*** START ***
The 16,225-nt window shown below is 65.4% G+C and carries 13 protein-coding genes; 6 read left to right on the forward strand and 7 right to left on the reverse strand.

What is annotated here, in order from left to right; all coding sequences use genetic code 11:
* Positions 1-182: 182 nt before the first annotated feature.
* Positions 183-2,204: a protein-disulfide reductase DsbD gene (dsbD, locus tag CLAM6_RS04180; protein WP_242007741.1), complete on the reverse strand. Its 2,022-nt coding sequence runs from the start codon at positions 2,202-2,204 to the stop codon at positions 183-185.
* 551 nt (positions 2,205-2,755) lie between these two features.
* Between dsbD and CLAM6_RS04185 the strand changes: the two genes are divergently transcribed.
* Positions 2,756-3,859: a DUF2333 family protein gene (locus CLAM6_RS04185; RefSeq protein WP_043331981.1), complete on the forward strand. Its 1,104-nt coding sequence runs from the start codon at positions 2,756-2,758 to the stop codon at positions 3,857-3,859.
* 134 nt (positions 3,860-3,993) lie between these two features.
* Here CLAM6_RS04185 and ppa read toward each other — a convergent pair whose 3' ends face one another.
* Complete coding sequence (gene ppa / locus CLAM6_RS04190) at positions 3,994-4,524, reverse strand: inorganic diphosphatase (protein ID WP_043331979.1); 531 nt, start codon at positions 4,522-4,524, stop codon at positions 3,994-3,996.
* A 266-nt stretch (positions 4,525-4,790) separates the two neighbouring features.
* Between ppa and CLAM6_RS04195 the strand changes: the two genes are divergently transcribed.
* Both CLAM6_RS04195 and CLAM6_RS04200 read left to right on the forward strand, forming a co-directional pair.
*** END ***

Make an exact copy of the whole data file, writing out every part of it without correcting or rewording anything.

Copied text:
The 16,225-nt window shown below is 65.4% G+C and carries 13 protein-coding genes; 6 read left to right on the forward strand and 7 right to left on the reverse strand.

What is annotated here, in order from left to right; all coding sequences use genetic code 11:
* Positions 1-182: 182 nt before the first annotated feature.
* Positions 183-2,204: a protein-disulfide reductase DsbD gene (dsbD, locus tag CLAM6_RS04180; protein WP_242007741.1), complete on the reverse strand. Its 2,022-nt coding sequence runs from the start codon at positions 2,202-2,204 to the stop codon at positions 183-185.
* 551 nt (positions 2,205-2,755) lie between these two features.
* Between dsbD and CLAM6_RS04185 the strand changes: the two genes are divergently transcribed.
* Positions 2,756-3,859: a DUF2333 family protein gene (locus CLAM6_RS04185; RefSeq protein WP_043331981.1), complete on the forward strand. Its 1,104-nt coding sequence runs from the start codon at positions 2,756-2,758 to the stop codon at positions 3,857-3,859.
* 134 nt (positions 3,860-3,993) lie between these two features.
* Here CLAM6_RS04185 and ppa read toward each other — a convergent pair whose 3' ends face one another.
* Complete coding sequence (gene ppa / locus CLAM6_RS04190) at positions 3,994-4,524, reverse strand: inorganic diphosphatase (protein ID WP_043331979.1); 531 nt, start codon at positions 4,522-4,524, stop codon at positions 3,994-3,996.
* A 266-nt stretch (positions 4,525-4,790) separates the two neighbouring features.
* Between ppa and CLAM6_RS04195 the strand changes: the two genes are divergently transcribed.
* Both CLAM6_RS04195 and CLAM6_RS04200 read left to right on the forward strand, forming a co-directional pair.